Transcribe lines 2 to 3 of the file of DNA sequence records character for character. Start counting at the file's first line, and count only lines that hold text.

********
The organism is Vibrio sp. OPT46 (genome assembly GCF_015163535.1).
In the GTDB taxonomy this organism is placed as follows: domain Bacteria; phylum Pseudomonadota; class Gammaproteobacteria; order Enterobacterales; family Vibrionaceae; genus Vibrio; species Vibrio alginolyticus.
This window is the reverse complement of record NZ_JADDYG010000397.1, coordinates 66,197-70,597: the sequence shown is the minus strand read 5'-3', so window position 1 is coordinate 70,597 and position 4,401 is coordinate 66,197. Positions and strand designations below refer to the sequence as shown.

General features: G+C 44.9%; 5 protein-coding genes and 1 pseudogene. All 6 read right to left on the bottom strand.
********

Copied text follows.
In the GTDB taxonomy this organism is placed as follows: domain Bacteria; phylum Pseudomonadota; class Gammaproteobacteria; order Enterobacterales; family Vibrionaceae; genus Vibrio; species Vibrio alginolyticus.
This window is the reverse complement of record NZ_JADDYG010000397.1, coordinates 66,197-70,597: the sequence shown is the minus strand read 5'-3', so window position 1 is coordinate 70,597 and position 4,401 is coordinate 66,197. Positions and strand designations below refer to the sequence as shown.